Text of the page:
Salads and leafy greens are awesome, but they’re hard to make beforehand as they get wilted and soggy when stored in the fridge. This is where roasted veggies come into play.
Last week, I must have eaten roasted veggies every day. I roasted a big batch at the end of the week and ate them throughout the next week.
Just like so many other people, I’m a huge fan of roasting sweet potatos and yams, some of the best carb sources out there. But they are not the only veggies that you can through in the oven. Many other veggies, including root veggies, are perfect for roasting. Try carrots, beets, parsnips, turnips… Just play around with the seasoning and see what you like best.
How to Roast Your Veggies
Roasting a batch of veggies in advance seriously saves you a ton of time. Sure, washing and cutting them takes you 10-15 minutes, but that time goes quickly when you listen to a podcast or an audio book at the same time! For the rest of the time, while your food is in the oven, do whatever you like.
Here’s how to make perfect roast veggies:
Buy Your Veggies
- Organic and local is always better, but usually also pricier. Keep your eyes open for discounts and buy veggies that are cheaper.
- If you can’t buy organic, that’s okay. Eating non-organic veggies is better than not eating veggies at all.
- When choosing root veggies, like potatos, turnips and parsnips, make sure that they’re nice and firm and don’t have any soft spots.
- If possible, choose root veggies that are not too large. Smaller ones have more flavor!
- Pre-packaged broccoli gets spoiled by turn yellow or brown pretty quickly. Another sure sign of spoiling is bad smell, but you can’t tell that before the bag is open. So, check your broccoli closely to see if it’s nice and green like it should be.
- Look for firm and clean cauliflower with no dark brown or gray speckles on the surface of florets. If you find a few, you can cut them out, but if there are a lot of them, don’t buy it.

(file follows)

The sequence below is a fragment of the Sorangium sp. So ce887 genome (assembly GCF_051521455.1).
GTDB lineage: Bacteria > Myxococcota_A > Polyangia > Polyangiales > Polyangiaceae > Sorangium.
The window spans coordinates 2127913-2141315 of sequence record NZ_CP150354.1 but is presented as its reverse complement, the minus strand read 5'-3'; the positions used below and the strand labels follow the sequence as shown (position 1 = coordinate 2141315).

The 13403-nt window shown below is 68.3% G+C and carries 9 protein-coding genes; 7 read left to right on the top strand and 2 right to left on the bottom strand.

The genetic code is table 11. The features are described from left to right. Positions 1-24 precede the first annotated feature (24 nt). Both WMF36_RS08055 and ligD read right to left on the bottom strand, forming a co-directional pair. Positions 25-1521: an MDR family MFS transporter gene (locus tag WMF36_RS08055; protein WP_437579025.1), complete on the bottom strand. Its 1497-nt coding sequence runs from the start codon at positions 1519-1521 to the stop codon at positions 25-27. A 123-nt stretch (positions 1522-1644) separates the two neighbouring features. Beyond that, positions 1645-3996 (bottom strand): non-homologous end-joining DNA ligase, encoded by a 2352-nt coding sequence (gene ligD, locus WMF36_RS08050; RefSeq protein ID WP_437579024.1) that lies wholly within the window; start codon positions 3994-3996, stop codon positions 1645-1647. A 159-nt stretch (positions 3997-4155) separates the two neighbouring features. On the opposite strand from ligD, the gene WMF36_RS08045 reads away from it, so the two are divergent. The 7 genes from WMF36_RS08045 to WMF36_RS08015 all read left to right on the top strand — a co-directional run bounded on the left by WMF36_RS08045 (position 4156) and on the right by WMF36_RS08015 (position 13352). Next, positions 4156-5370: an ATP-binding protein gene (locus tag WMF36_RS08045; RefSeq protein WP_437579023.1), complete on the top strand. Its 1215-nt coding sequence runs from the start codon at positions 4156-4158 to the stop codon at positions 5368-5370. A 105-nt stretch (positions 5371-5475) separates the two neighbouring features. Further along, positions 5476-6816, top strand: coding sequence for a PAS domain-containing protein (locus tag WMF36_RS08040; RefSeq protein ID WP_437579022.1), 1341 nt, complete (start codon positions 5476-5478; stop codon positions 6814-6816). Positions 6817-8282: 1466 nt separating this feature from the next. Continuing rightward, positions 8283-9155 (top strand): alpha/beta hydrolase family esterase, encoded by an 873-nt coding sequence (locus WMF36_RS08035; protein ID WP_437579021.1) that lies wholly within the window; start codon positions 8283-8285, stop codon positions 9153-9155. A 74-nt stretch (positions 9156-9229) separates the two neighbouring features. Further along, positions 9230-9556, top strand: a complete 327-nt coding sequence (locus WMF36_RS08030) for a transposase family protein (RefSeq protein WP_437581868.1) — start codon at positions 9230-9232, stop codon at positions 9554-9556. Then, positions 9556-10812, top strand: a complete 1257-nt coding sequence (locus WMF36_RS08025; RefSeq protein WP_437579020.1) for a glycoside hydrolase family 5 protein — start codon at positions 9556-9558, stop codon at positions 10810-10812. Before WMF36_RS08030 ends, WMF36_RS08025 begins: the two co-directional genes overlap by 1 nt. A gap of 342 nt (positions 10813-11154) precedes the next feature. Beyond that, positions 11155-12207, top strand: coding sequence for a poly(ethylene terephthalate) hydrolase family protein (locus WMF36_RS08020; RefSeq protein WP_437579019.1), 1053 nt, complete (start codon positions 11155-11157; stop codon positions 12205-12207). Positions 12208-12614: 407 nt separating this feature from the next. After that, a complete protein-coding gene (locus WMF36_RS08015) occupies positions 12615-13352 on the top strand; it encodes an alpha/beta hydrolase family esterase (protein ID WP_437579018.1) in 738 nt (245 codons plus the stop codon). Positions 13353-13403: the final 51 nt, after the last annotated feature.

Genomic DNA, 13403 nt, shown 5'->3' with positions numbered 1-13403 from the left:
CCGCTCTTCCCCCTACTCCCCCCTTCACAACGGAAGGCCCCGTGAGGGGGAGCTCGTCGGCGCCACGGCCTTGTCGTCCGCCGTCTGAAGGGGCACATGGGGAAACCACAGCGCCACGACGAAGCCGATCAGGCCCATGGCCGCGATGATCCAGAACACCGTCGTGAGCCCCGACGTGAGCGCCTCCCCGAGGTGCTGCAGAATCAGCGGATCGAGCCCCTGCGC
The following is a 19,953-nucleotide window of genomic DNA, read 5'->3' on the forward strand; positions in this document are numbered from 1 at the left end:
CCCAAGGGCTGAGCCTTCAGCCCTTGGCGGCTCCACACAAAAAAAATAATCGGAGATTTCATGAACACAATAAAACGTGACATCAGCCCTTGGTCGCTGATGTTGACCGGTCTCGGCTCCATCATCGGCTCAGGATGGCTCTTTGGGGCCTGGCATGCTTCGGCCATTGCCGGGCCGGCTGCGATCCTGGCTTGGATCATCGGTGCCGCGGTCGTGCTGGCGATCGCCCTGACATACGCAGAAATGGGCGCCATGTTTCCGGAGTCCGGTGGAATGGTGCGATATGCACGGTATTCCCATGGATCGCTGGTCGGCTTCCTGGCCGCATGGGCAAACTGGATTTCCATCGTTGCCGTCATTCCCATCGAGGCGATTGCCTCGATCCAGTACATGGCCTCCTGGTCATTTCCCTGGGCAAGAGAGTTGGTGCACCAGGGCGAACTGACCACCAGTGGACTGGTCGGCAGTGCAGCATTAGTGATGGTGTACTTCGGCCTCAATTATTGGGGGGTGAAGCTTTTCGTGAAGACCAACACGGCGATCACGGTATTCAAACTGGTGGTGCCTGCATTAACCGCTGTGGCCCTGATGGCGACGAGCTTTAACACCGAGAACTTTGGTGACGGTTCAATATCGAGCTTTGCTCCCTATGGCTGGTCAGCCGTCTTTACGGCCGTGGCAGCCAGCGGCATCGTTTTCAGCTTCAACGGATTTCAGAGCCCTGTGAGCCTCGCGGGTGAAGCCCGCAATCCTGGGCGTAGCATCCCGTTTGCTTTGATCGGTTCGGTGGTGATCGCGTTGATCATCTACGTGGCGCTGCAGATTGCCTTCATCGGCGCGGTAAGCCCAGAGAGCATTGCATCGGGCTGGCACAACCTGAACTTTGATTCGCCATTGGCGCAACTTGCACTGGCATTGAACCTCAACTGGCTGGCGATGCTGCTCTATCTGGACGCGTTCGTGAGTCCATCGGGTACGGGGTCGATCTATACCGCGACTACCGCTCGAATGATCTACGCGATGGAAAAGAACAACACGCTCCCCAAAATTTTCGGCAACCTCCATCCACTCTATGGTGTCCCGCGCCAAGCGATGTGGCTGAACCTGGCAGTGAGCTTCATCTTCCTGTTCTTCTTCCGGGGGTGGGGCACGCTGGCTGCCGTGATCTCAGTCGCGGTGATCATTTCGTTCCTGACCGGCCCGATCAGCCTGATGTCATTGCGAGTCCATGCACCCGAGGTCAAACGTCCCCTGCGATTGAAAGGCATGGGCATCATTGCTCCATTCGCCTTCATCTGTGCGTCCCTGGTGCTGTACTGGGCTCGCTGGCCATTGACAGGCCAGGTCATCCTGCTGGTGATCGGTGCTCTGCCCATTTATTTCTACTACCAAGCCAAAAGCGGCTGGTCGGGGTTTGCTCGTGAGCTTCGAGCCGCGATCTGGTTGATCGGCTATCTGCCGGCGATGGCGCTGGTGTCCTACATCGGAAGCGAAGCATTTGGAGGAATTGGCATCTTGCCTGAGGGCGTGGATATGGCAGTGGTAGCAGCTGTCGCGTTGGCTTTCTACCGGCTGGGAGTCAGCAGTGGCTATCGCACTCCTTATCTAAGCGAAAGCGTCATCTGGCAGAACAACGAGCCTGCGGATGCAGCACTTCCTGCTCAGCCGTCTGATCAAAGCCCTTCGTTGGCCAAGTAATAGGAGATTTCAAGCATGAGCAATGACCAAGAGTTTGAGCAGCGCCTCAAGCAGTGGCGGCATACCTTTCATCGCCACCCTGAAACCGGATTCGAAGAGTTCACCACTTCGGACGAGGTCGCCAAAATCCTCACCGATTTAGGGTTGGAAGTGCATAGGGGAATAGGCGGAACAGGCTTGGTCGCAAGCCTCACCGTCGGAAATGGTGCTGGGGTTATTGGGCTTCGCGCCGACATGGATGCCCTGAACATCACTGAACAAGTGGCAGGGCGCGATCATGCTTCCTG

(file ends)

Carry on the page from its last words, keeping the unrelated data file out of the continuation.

Clean and Cut Your Veggies
- Wash your veggies. Especially brussels sprouts sometimes have some dirt underneath the smaller leaves. Some packaged veggies are already pre-washed, which makes your life even easier.
- I’m not a germophobic, so I roast my root veggies without peeling them. I simply give them a good scrub and they’re good to go.
- If your broccoli or cauliflower are already broken into florets and packaged, check the ends. If they’re dirty or brown, remove them.
- Cut your sweet potatos or yams lengthwise into wedges. If they’re very long, cut them also across. I prefer thicker wedges, but if you like thinner slices, go ahead and do that.
- Remove stems from brussels sprouts and cut the sprouts in half. If they’re small though, there’s no need to half them.
Get Your Veggies Ready for the Oven
- After you have cut your veggies into wedges or separated them into florets, put them in a big mixing bowl (each type separately).
- Pour a bit of olive oil on them. A good amount is about 1 tbsp olive oil for 1/2 pound of brussels sprouts, cauliflower or broccoli. 1 tbsp is enough for about 3-4 large sweet potatos or 10-12 smaller white potatos.
- Sweet potatos go really well with coconut oil as well, because they both have subtle sweet flavor.
- Season them. Sky is the limit! Some of my favorite combinations: Brussels sprouts and broccoli with salt, pepper and freshly minced garlic; Cauliflower with salt, pepper and turmeric; White potatos with salt, pepper, Italian herbs and dill.
- Try sweet potatos also with coconut oil and cinnamon!
- Preheat your oven to 375F and roast them!
- Roasting time depends on how thick your slices or wedges are or how big the florets are. But in general, root veggies take about 30 minutes, brussels sprouts and broccoli about 20 minutes.
- My favorite way of eating roasted veggies is to simply take a little bit of everything I made and throw them into a bowl, then add a few fried eggs on top. I often do that for breakfast.
- For lunch or dinner, I definitely add another protein source, like chicken, ground beef, fish etc.
- You can also add them to soups and salads.
- Eat them as snacks, cold or warm.
Healthy Eating Is Easy
Roasting a batch of veggies is a really simple way to make sure that you eat healthy throughout the week. If you switch up seasoning, they never get bored. You can also buy or make your own hummus, guacamole and different dips and dressings to keep your roasted veggies interesting. And I like my ketchup with white potato home fries 🙂
Roasted veggies are a sure staple in my fridge, and if you care about having healthy meals available any time, try to keep them around too!